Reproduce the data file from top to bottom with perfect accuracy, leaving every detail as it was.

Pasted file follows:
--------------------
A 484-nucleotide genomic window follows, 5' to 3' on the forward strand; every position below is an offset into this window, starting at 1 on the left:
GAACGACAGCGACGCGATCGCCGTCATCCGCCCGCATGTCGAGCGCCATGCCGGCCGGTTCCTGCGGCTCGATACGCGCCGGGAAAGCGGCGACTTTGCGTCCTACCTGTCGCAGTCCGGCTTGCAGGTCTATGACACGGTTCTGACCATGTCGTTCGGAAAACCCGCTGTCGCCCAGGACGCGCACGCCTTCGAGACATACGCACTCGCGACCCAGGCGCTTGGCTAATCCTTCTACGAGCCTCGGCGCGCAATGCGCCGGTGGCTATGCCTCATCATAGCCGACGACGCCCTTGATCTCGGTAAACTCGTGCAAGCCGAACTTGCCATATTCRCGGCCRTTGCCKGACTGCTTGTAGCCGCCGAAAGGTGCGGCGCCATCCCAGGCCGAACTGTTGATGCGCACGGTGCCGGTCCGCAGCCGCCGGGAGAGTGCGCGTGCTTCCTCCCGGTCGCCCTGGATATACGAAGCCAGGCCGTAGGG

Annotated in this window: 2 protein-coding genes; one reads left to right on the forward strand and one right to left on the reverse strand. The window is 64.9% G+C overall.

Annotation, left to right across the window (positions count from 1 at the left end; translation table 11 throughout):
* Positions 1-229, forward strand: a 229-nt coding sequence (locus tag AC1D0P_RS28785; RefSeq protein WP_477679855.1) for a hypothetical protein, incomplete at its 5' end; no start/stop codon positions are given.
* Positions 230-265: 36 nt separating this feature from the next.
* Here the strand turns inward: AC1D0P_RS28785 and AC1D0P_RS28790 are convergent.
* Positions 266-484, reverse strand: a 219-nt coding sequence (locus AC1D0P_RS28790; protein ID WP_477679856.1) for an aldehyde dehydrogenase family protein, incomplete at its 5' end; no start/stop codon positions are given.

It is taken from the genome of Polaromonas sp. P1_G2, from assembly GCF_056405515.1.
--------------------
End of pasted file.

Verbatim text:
A 484-nucleotide genomic window follows, 5' to 3' on the forward strand; every position below is an offset into this window, starting at 1 on the left:
GAACGACAGCGACGCGATCGCCGTCATCCGCCCGCATGTCGAGCGCCATGCCGGCCGGTTCCTGCGGCTCGATACGCGCCGGGAAAGCGGCGACTTTGCGTCCTACCTGTCGCAGTCCGGCTTGCAGGTCTATGACACGGTTCTGACCATGTCGTTCGGAAAACCCGCTGTCGCCCAGGACGCGCACGCCTTCGAGACATACGCACTCGCGACCCAGGCGCTTGGCTAATCCTTCTACGAGCCTCGGCGCGCAATGCGCCGGTGGCTATGCCTCATCATAGCCGACGACGCCCTTGATCTCGGTAAACTCGTGCAAGCCGAACTTGCCATATTCRCGGCCRTTGCCKGACTGCTTGTAGCCGCCGAAAGGTGCGGCGCCATCCCAGGCCGAACTGTTGATGCGCACGGTGCCGGTCCGCAGCCGCCGGGAGAGTGCGCGTGCTTCCTCCCGGTCGCCCTGGATATACGAAGCCAGGCCGTAGGG

Annotated in this window: 2 protein-coding genes; one reads left to right on the forward strand and one right to left on the reverse strand. The window is 64.9% G+C overall.

Annotation, left to right across the window (positions count from 1 at the left end; translation table 11 throughout):
* Positions 1-229, forward strand: a 229-nt coding sequence (locus tag AC1D0P_RS28785; RefSeq protein WP_477679855.1) for a hypothetical protein, incomplete at its 5' end; no start/stop codon positions are given.
* Positions 230-265: 36 nt separating this feature from the next.
* Here the strand turns inward: AC1D0P_RS28785 and AC1D0P_RS28790 are convergent.
* Positions 266-484, reverse strand: a 219-nt coding sequence (locus AC1D0P_RS28790; protein ID WP_477679856.1) for an aldehyde dehydrogenase family protein, incomplete at its 5' end; no start/stop codon positions are given.

It is taken from the genome of Polaromonas sp. P1_G2, from assembly GCF_056405515.1.